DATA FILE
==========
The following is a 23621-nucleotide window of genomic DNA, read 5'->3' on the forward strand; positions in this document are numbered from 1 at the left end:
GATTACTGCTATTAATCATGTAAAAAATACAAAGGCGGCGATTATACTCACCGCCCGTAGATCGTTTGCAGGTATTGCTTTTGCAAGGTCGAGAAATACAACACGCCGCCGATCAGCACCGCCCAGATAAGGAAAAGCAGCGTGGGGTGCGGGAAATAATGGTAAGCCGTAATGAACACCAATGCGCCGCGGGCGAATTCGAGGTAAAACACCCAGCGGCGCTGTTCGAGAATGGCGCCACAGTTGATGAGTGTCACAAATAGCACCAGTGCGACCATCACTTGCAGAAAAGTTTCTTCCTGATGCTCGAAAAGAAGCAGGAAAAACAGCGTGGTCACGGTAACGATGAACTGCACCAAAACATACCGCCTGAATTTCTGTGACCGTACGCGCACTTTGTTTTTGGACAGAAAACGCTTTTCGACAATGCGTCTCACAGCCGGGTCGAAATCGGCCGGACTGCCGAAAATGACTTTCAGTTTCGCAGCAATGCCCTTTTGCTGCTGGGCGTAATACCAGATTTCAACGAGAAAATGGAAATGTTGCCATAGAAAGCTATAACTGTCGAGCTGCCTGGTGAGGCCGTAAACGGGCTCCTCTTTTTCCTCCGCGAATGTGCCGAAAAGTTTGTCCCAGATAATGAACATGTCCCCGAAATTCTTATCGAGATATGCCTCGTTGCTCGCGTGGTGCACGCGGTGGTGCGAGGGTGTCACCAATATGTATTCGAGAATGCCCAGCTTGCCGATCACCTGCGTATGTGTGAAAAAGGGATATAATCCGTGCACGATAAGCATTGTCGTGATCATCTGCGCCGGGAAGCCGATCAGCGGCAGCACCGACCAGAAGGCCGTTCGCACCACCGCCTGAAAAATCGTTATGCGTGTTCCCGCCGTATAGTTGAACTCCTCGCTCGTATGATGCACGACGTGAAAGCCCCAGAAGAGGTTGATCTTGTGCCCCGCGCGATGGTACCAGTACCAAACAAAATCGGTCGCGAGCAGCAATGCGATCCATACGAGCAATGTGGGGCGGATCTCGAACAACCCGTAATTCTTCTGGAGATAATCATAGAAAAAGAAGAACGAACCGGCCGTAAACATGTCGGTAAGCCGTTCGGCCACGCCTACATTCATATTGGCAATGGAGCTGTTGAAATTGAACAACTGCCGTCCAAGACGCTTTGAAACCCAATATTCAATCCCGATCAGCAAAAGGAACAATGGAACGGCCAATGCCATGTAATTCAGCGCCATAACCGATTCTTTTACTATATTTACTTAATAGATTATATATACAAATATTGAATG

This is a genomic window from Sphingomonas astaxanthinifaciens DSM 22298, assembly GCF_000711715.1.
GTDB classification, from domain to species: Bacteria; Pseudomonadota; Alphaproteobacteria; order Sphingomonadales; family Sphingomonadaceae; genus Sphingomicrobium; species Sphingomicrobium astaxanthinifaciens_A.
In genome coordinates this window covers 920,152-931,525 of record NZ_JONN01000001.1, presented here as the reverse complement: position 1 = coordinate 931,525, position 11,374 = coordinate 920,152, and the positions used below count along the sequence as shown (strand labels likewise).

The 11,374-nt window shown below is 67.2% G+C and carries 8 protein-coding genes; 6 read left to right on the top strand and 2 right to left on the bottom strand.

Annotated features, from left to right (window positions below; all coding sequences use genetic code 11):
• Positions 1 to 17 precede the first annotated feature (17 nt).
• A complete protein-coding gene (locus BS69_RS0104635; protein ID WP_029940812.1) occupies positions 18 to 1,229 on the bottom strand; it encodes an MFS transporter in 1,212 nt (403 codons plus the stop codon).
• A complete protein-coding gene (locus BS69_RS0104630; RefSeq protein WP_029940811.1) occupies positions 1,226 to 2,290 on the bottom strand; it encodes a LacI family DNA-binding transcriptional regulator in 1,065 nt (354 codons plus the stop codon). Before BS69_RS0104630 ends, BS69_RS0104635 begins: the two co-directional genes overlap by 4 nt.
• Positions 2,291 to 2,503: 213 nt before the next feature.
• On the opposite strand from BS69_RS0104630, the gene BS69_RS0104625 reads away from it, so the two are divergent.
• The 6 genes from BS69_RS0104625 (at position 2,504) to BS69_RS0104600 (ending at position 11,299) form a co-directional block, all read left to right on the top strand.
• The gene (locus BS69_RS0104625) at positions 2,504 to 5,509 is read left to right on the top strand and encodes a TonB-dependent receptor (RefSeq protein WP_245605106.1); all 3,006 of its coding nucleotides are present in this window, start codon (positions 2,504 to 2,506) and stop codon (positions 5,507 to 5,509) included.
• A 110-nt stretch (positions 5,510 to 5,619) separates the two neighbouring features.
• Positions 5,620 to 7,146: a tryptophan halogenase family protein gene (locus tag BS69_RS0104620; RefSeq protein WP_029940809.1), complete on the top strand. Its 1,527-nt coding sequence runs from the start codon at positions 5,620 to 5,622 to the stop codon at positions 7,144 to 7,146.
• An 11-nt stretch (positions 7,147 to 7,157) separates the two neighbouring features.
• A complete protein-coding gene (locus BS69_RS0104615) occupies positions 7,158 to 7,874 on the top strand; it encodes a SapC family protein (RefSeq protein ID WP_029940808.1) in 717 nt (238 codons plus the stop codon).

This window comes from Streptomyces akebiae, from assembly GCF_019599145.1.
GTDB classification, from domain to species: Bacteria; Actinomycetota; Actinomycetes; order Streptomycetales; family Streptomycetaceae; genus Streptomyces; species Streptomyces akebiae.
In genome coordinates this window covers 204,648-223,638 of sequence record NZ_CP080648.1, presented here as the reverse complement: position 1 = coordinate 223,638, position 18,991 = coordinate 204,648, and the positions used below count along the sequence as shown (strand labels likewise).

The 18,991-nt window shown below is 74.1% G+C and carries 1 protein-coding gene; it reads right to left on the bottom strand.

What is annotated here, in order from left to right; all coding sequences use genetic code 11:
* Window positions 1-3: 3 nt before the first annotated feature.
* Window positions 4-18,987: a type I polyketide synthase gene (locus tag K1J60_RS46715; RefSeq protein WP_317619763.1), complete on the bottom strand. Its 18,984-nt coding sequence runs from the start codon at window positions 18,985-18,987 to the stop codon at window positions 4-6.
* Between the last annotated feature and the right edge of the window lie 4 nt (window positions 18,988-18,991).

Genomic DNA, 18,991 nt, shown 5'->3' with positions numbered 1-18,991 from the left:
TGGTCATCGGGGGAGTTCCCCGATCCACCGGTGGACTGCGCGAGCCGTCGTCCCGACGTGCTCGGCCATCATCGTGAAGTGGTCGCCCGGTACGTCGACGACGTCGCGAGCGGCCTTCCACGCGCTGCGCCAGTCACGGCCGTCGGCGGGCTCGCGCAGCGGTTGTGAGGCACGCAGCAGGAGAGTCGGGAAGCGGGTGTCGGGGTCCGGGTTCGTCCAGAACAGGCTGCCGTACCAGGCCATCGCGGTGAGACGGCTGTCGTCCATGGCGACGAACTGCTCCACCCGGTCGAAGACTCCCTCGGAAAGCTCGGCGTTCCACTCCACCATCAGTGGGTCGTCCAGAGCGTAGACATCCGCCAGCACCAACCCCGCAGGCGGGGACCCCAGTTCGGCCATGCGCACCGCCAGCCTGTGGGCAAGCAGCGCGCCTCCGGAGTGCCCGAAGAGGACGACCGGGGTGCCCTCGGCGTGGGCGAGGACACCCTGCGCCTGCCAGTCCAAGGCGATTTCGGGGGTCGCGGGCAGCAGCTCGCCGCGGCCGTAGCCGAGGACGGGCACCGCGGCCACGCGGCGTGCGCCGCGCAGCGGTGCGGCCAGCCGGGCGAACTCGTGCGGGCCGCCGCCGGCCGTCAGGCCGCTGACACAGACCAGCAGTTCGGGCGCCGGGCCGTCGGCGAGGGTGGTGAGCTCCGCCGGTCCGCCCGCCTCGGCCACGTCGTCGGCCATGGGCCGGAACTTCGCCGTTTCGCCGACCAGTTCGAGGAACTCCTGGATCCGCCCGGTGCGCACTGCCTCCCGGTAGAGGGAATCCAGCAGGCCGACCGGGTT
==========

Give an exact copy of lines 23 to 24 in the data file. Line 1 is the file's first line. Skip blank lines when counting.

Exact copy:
What is annotated here, in order from left to right; all coding sequences use genetic code 11:
* Window positions 1-3: 3 nt before the first annotated feature.